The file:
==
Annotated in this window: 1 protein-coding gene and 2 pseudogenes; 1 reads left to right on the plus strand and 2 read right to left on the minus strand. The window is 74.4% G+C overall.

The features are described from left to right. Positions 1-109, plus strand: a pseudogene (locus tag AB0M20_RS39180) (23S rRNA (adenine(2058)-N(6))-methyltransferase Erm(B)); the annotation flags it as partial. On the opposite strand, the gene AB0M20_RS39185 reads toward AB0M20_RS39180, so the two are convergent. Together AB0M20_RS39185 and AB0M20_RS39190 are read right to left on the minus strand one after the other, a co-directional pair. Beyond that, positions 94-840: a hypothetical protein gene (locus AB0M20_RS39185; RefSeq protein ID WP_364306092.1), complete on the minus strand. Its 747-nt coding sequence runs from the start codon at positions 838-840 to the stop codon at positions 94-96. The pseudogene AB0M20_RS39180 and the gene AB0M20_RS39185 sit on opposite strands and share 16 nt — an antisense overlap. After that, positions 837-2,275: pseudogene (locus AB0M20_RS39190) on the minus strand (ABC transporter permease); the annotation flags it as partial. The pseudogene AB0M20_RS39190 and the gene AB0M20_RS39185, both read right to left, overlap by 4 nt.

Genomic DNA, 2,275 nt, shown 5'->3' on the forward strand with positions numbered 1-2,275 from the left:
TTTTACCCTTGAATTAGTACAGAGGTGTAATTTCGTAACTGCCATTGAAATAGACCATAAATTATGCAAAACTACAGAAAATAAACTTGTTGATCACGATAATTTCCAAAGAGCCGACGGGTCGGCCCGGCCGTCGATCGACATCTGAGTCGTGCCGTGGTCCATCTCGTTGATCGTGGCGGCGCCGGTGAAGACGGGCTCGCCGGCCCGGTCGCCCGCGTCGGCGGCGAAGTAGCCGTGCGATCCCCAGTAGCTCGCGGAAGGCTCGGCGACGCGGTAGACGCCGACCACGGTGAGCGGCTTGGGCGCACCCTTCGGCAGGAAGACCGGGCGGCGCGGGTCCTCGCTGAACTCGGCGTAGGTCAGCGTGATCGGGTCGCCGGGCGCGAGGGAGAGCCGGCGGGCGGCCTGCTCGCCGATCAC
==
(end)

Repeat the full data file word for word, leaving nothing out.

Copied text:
Annotated in this window: 1 protein-coding gene and 2 pseudogenes; 1 reads left to right on the plus strand and 2 read right to left on the minus strand. The window is 74.4% G+C overall.

The features are described from left to right. Positions 1-109, plus strand: a pseudogene (locus tag AB0M20_RS39180) (23S rRNA (adenine(2058)-N(6))-methyltransferase Erm(B)); the annotation flags it as partial. On the opposite strand, the gene AB0M20_RS39185 reads toward AB0M20_RS39180, so the two are convergent. Together AB0M20_RS39185 and AB0M20_RS39190 are read right to left on the minus strand one after the other, a co-directional pair. Beyond that, positions 94-840: a hypothetical protein gene (locus AB0M20_RS39185; RefSeq protein ID WP_364306092.1), complete on the minus strand. Its 747-nt coding sequence runs from the start codon at positions 838-840 to the stop codon at positions 94-96. The pseudogene AB0M20_RS39180 and the gene AB0M20_RS39185 sit on opposite strands and share 16 nt — an antisense overlap. After that, positions 837-2,275: pseudogene (locus AB0M20_RS39190) on the minus strand (ABC transporter permease); the annotation flags it as partial. The pseudogene AB0M20_RS39190 and the gene AB0M20_RS39185, both read right to left, overlap by 4 nt.

Genomic DNA, 2,275 nt, shown 5'->3' on the forward strand with positions numbered 1-2,275 from the left:
TTTTACCCTTGAATTAGTACAGAGGTGTAATTTCGTAACTGCCATTGAAATAGACCATAAATTATGCAAAACTACAGAAAATAAACTTGTTGATCACGATAATTTCCAAAGAGCCGACGGGTCGGCCCGGCCGTCGATCGACATCTGAGTCGTGCCGTGGTCCATCTCGTTGATCGTGGCGGCGCCGGTGAAGACGGGCTCGCCGGCCCGGTCGCCCGCGTCGGCGGCGAAGTAGCCGTGCGATCCCCAGTAGCTCGCGGAAGGCTCGGCGACGCGGTAGACGCCGACCACGGTGAGCGGCTTGGGCGCACCCTTCGGCAGGAAGACCGGGCGGCGCGGGTCCTCGCTGAACTCGGCGTAGGTCAGCGTGATCGGGTCGCCGGGCGCGAGGGAGAGCCGGCGGGCGGCCTGCTCGCCGATCAC